By Julian Bajkowski
Computing and services stalwart HP has made a bold pitch for new government business based on the prospect that savings as deep as 75 per cent can be carved from software and infrastructure running costs bloated by duplication and non-standardised deployments of Microsoft’s SharePoint platform.
The acquisitive mega-vendor on Wednesday officially launched its new combined services, infrastructure and consulting offering that offers public sector and corporate buyers locally hosted, cloud-computing delivered software and infrastructure services that can be bought on a utility-style ‘click-through’ pricing model.
“Sometimes technology gets out of control. Most organisations have SharePoint out of control. The proliferation is worse than SARS [severe acute respiratory syndrome] at the moment in most organisations,” said HP Enterprise Services’ straight-talking vice president for the South Pacific, Alan Bennett.
Mr Bennett should know.
He previously headed the services vendor’s government and defence business in Australia from when it was still known as Electronic Data Systems, the multinational outsourcer founded by Ross Perot in 1962 that helped deliver whole of government technology outsourcing to Canberra and South Australia.
Having bought EDS in 2008 for US$14 billion, HP has been busily trying weave its various offerings enterprise grade into a cohesive and compelling offer for the public sector.
The latest stab at making itself indispensible to the government market is dubbed ‘Next Generation Information Worker’, which HP says delivers a ‘Business Platform as a Service.’
Behind that unwieldy jargon, its main selling point is a big promise to slash technology complexity and costs.
In plainer English, the company is offering a highly-standardised, one-stop-shop to wrangle Microsoft’s entrenched information management, communication and collaboration software, particularly SharePoint, that is notorious for the disparate ways it is deployed – a situation that impedes different parts of the government working together at a systems level because of inconsistencies in applications that essentially perform the very similar functions.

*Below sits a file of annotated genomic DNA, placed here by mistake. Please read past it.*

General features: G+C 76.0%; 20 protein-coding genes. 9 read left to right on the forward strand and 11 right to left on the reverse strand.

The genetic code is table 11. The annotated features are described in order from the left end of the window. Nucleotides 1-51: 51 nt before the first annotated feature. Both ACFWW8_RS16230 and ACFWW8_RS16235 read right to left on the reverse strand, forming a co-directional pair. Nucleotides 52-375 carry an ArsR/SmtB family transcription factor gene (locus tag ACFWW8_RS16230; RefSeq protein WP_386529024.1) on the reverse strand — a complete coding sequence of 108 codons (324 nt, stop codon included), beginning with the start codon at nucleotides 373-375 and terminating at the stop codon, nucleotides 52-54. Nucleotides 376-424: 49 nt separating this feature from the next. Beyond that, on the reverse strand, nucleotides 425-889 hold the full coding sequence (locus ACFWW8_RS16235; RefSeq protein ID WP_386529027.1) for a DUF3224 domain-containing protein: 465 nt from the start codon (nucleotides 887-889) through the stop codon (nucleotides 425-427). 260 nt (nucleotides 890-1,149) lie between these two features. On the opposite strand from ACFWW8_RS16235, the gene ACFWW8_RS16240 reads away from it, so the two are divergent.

The ‘NGIW’ offer can also be bundled and pre-integrated with HP’s Trim records management software, a longstanding and locally developed favourite of government departments that the multinational vendor acquired when it bought Canberra based Tower Software.
HP’s new deal for government comes at a time when many state and federal departments and agencies are deeply frustrated by the comparatively poor productivity and pricing value they are getting from incumbent suppliers who have thrived on big, up-front capital costs for software coupled with annualised software licensing payments – even before savage budget cuts.
What makes the NGIW platform more notable is that it was developed in Australia and is slated for export – as opposed to developed in the US and then dropped onto Australian clients to localise and customise.
HP says it has been working extensively with its government and corporate customers to come up with a platform that actually meets their needs as technology and market demands change.
To drive this point home, HP is pushing the fact that it undertook an extensive ‘co-design’ process with 13 state and federal agencies in Australia to deliver a ‘holistic’ solution that they needed and want.
So far only the Department of Defence has outed itself as a user.
HP’s other local executives were not mincing their words when it came to spelling out the pressing case for change.
“The people that we spoke to in co-design resoundingly expressed their frustration and intolerance of the current state which is they don’t have open information access, they have to navigate across siloes of information, they have to pull together disparate back end clunky applications,” HP’s Asia Pacific chief technologist and innovation leader for enterprise services, Debra Bordignon said.
“If you are going to deliver open data and open government you had better get your data quality and data governance at the back end right – or its simply too risky and a disaster waiting to happen. They [government] only share the stuff they have properly secured,” Ms Bordignon said.
“Most of our clients when we do surveys have between 15 and 22 duplication of every single object, that’s not going to help people get much meaning or insight out of information, is it?”
HP’s local CTO also took issue with how siloed information management makes it tough for large organisations who are compelled to have records management systems.
“In compliance centric industries like government, financial services and telco they have to do records management, but they hate it. They often fail to be able to achieve the compliance outcomes they are looking for,” Ms Bordignon said.
She said that under HP’s new model, best practice lifecycle policies were automated “under the covers” so that “end users don’t need to think about records management again.”
The contentious and subjective issue of the usability of records management systems has also been treated to an extreme makeover by HP.
“We have completely beheaded some of the ugly user interfaces that you get,” Ms Bordignon said.
“There’s a huge opportunity for us to think about standardising business common processes across an industry. Why do government agencies spend so much money creating exactly the same capability from one agency to the next.”
Ms Bordignon said that her clients had already had a “big red-hot go at SharePoint”and often “tens of millions of dollars” later “in a lot of cases they are still not there.”
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